Hua Yang De Nian Hua, Wong Kar-Wai, 2001
Wong Kar-Wai is one of my favourite directors (Happy Together is my favourite of his films). This short, originally screened at the 2001 Berlin Film Festival, is a montage of clips from films thought to be lost, but rediscovered during the 1990s. After the rediscovery of the lost scenes from Metropolis, something I never imagined would happen, I personally have high hopes for many, many more lost films to be rediscovered.
G.U.4, Nixon Leung, 2009
As a gamer I love this love song to retro gaming. It makes me regret I don’t manage to get more time for gaming. I used to set aside Sunday evening as dedicated gaming time, but don’t even seem to manage that now….
I attended a linocut printing workshop at the Barber Institue today (there was an old fashioned gender divide in our house as I did some chores and went to a craft workshop, while Phil went into Liverpool to watch football!).
This is the second printing workshop I’ve attended at the Barber. They’re more relaxed than other workshops I’ve attended, as they allow time for an overview of the art form, a gallery tour and time sketching within the gallery. Having said that, once the actual crating starts they’re less serene (for me at least) as I tend to create designs that take a while to cut-out so need to put my head down and work fast to finish on time.
Alex Jolly who runs the workshops uses basic/low cost tools and materials so that it’s easy to purchase the same supplies and carry on at home. I’m thinking of ordering some supplies and having a go at printing onto fabric. We don’t really have any space in the house where I can risk making a big mess, so I might take over some space in the shed (traditionally Phil’s domain) for a printing workstation. I’ll have to wait until it gets a bit warmer though as I don’t fancy sitting out there for many hours at a time at the moment.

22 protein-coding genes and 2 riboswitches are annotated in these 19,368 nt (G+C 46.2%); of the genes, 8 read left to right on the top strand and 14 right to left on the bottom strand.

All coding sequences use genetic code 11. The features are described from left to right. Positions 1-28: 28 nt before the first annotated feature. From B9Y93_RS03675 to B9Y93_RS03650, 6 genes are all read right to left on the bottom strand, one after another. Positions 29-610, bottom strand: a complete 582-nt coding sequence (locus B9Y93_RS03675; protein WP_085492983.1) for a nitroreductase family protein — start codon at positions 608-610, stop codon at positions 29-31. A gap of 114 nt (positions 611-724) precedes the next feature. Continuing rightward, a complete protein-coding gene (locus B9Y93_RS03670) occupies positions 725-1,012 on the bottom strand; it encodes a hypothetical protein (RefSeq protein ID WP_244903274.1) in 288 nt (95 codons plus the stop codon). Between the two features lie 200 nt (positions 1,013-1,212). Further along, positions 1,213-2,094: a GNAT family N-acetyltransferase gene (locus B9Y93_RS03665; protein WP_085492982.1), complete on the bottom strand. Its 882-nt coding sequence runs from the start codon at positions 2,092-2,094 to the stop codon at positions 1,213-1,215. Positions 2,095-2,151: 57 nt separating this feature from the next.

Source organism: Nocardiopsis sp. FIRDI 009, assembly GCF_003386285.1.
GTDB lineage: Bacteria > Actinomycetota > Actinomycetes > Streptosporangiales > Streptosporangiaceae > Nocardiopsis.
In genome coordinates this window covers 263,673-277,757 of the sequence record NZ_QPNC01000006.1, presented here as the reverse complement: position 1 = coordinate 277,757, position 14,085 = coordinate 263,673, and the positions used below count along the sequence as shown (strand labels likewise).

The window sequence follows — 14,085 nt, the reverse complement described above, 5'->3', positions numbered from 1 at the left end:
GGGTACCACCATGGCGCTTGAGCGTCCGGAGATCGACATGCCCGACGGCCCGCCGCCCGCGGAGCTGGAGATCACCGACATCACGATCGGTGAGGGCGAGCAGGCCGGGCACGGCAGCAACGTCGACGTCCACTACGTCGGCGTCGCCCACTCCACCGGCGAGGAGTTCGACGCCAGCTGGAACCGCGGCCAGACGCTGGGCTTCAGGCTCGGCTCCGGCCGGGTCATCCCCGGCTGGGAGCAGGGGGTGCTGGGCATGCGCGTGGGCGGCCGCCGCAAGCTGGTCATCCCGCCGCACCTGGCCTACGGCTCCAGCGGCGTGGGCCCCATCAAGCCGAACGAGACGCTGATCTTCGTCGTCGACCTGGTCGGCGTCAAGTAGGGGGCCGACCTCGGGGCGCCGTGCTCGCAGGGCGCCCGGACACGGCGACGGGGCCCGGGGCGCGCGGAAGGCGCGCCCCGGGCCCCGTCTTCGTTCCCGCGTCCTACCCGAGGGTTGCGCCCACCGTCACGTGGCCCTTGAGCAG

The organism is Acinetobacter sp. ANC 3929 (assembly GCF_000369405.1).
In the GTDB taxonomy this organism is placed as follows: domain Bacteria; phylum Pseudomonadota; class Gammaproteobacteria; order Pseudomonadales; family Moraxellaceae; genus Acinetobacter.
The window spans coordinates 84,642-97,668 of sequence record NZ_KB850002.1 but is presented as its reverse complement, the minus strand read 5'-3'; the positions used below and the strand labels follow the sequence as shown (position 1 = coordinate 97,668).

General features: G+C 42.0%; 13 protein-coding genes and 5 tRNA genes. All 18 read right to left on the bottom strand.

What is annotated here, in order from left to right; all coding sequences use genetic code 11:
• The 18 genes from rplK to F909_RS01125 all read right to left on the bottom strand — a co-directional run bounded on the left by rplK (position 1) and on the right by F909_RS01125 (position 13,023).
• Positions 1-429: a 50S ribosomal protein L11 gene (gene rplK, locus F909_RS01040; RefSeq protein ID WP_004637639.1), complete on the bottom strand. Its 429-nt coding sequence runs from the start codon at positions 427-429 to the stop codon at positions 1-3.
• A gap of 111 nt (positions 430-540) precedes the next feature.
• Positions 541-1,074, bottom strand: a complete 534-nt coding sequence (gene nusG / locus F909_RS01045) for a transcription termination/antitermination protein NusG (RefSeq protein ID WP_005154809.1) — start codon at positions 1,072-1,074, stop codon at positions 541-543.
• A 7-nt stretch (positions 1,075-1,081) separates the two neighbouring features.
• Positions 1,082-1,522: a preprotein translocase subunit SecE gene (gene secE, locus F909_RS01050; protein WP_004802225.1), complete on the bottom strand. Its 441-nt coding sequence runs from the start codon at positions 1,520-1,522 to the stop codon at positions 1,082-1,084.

To give us some ideas and inspiration we went on a tour of the gallery’s Chinese artifacts, which include a jade cup and wooden box created for use by emperors. Apparently the Barber has had the artefacts in storage for years but, no doubt due to the recent boom in the Chinese art market, has recently re-evaluated their worth and realised their significance. Personally I can never help thinking about the ransacking of the Summer Palace when I see imperial treasures in British museums. Not that that affects the beauty of the artefacts themselves, but it’s an important part of their history & personally I think galleries ought to make more effort to acknowledge it.
For my print I decided to sketch a 福 (fu) character, which means ‘good fortune’ in Chinese and is commonly displayed in homes in paper cut form, especially at Spring Festival time. It’s usually displayed upside down, due to a play on words: fu dao le means ‘good fortune has arrived’, but ‘upside-down’ in Chinese is also pronounced ‘dao’ so displaying the character upside down is a play on words and also implies that good fortune is on it’s way. I actually have two 福 paper cuts stuck to my landing window, and I used the style of these as a model for my print. Around the character I printed some prunus blossom, which is featured in Rossetti’s ‘The Blue Bower’ which the Barber own and which I sketched during the gallery tour.
Below is my original sketch. I drew over the outline in pen to give a nice solid line, and then traced the image onto a piece of easy cut lino.
And here are the resulting prints, in black ink on red and white card.
To see in the Chinese New Year, me and Phil went to see a traditional Chinese music concert at the Midland Arts Centre (MAC) yesterday evening. The Jasmine Moon Ensemble played a selection of folk songs from across China, as well as more modern songs in the traditional style and a handful of film scores. They also played a piece based on the soundtrack to a propaganda cartoon from the 1960s, called Heroic Little Sisters of the Grassland, which was a particular favourite of mine. The cartoon itself is available on YouTube, the link below is to the dramatic climax where the sisters manage to brave a storm to rescue their collective farm’s flock of sheep:
The ensemble play piano, Guzheng, and a selection of Chinese woodwind instruments. One of the Chinese wind instruments, the húlúsī, was particularly unusual, with a gourd at the top of the instrument. To my (untrained) ears it had a nice folky sound and, of course, it has a nice folky look too:)
The Guzheng (古箏) is also a very traditional instrument. It is a large stringed instrument and, to me, looked abominably difficult to play. But then, to me, any instrument would be!
I’d definitely recommend seeing the Jasmine Moon Ensemble in action if you get chance. If you can’t see them in person you can watch them online (minus the Guzheng) below: